Through my career, I’ve noticed that great leaders share this key trait, resilience. I define resilience as the ability to adapt in the face of change, challenges or setbacks, and to continue to strive towards that end goal while positively supporting your team.

As a leader, it’s important to build your resilience, so that you can impart this ability to be resilient on those that you lead.

My approach to improving resilience focuses on these three areas:

  1. Your Physical Well-Being
  2. Your Mindset
  3. Your Purpose

Step 1 – Improve your Physical Well-being by creating a daily well being routine

Having a high level of physical well-being means improved stress levels, more positive relationships and better productivity.

According to Gallup, “Those with a high physical well-being simply have more energy to get more done in less time. They are more likely to be in a good mood… boosting the engagement of their colleagues and customers.” While this sounds easy to understand, it is often the area that we least apply ourselves to.

Coach Tip: Build a daily routine that helps your body and mind cope better with stress. This routine can include getting enough sleep, regular exercise, reflecting (keep a journal), relaxing by doing activities that you love and eating healthy. I remember it simply as “Eat, Sleep, Train, Repeat!”

Step 2 – Expand your Mindset by being open minded

Sometimes the biggest barriers we create, are in our minds.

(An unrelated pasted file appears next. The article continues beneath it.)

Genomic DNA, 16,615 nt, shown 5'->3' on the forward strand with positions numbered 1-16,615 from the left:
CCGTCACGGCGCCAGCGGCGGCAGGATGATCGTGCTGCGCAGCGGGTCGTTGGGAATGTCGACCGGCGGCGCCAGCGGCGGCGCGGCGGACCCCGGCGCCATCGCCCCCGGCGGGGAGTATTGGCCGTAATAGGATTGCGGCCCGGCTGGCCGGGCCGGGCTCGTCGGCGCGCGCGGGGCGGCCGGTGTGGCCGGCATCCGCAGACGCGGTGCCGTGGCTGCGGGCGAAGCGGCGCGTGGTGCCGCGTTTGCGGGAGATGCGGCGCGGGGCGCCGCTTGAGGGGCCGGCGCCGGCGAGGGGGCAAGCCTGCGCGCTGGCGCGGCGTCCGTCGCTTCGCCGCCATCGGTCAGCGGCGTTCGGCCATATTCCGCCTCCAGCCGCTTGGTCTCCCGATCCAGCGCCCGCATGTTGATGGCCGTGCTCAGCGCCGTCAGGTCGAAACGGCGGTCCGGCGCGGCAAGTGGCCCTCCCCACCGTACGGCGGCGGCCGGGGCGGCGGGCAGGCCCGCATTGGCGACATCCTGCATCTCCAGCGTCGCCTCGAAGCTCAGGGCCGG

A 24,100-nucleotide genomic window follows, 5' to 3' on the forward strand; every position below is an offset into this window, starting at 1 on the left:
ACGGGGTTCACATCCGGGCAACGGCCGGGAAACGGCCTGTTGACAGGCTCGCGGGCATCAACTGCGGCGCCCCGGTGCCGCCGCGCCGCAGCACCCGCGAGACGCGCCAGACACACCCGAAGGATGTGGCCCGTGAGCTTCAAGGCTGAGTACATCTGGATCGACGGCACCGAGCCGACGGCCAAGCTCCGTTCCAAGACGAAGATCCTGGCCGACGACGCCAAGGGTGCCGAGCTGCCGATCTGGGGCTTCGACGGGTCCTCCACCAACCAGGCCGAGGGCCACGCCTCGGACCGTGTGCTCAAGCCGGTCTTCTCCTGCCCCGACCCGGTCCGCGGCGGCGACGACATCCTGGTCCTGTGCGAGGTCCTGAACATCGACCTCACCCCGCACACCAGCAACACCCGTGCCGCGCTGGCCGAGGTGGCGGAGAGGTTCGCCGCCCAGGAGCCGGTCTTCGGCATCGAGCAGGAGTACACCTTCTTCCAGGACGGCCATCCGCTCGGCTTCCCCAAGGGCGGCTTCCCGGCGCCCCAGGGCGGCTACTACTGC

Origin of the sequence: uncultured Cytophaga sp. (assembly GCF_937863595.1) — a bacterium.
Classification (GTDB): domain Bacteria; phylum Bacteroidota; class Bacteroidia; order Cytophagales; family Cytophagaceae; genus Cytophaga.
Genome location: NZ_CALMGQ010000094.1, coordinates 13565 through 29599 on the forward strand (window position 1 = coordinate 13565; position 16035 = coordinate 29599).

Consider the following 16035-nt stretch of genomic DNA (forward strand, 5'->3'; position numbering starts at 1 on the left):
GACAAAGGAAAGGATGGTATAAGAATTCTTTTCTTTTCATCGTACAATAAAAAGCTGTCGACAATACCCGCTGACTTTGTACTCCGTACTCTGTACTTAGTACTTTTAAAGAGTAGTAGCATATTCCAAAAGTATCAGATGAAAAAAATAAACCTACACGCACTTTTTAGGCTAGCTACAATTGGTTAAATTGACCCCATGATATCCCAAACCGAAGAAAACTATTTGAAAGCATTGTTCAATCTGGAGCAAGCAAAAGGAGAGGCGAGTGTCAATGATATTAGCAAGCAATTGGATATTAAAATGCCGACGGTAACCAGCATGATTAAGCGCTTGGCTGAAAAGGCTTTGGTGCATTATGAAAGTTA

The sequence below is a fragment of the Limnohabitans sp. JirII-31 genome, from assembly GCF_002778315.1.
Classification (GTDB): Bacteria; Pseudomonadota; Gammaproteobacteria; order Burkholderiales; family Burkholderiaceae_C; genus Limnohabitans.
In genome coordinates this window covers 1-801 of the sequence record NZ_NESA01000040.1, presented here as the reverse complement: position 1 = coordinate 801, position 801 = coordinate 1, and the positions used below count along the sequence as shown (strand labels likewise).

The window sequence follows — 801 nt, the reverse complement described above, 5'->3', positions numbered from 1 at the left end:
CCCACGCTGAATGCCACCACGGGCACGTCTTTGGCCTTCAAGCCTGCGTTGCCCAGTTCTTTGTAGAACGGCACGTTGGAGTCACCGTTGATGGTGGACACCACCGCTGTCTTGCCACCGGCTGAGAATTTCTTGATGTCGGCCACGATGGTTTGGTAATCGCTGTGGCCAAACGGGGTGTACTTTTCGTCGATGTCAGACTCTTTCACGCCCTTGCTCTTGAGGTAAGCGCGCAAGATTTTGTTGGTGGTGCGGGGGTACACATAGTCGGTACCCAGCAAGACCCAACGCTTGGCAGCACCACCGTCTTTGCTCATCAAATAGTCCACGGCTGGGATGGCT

Our perspective of life is often based on our attitudes, beliefs, and assumptions, rather than knowledge. Negative and inflexible thinking or perspectives can prevent our ability to see the big picture or view things objectively. It can also hinder our ability to find creative and alternative routes to tackle challenges.

Coach Tip: When facing a difficult situation and you’re struggling to see a way through, try these exercises.

1. Take a different perspective. An exercise I have regularly used with clients is asking “If another person faced this challenge, what they would say or do?” The purpose of this exercise is to get you to examine the challenge from a different perspective and open your mind up to new ways of thinking.

2. Replicate success. There is probably a high likelihood that one or more people that you know have faced a similar challenge. Reach out to them and find how they tackled it and what was the outcome. This can help you can devise new strategies to how you might tackle your challenge

Step 3 – Find your Purpose through self-reflection

Once you’ve written these things down, think about how you can incorporate some or all of these ideas into your life.

Having a strong sense of life purpose and aligning your activities to that purpose creates a more robust foundation for your wellbeing as a leader. It’s not often easy to do this, but it’s worth asking yourself the hard questions in order to thrive.

Coach Tip: Self-talk and reflection are a powerful tool. Go old school with a pen and paper and ask yourself these questions:

  • What would I do, even I was not paid?
  • What do my family and friends say I am good at or should be doing as a job
  • If I won the lotto, what would I spend my time doing?
  • What activities make my soul come to life?
  • What is my perfect day?

Your Physical Wellbeing, Mindset and Purpose are interlinked. For example, it’s hard to think clearly if you are physically unhealthy and so on. As a leader, maintaining personal resilience is as important as building other business or organisational skills. By tackling these aspects together, your potential to positively and productively deal with and manage challenges will mean you will be a better leader and a better participant.

Rajiv Jayarajah is the Founder of Bare Inc, a consulting and professional coaching firm specialising in creating clarity for business owners and leaders so that they can achieve their goals faster. It’s easy to connect, go to LinkedIn, Instagram @bare_coach or http://www.bareinc.com.au.

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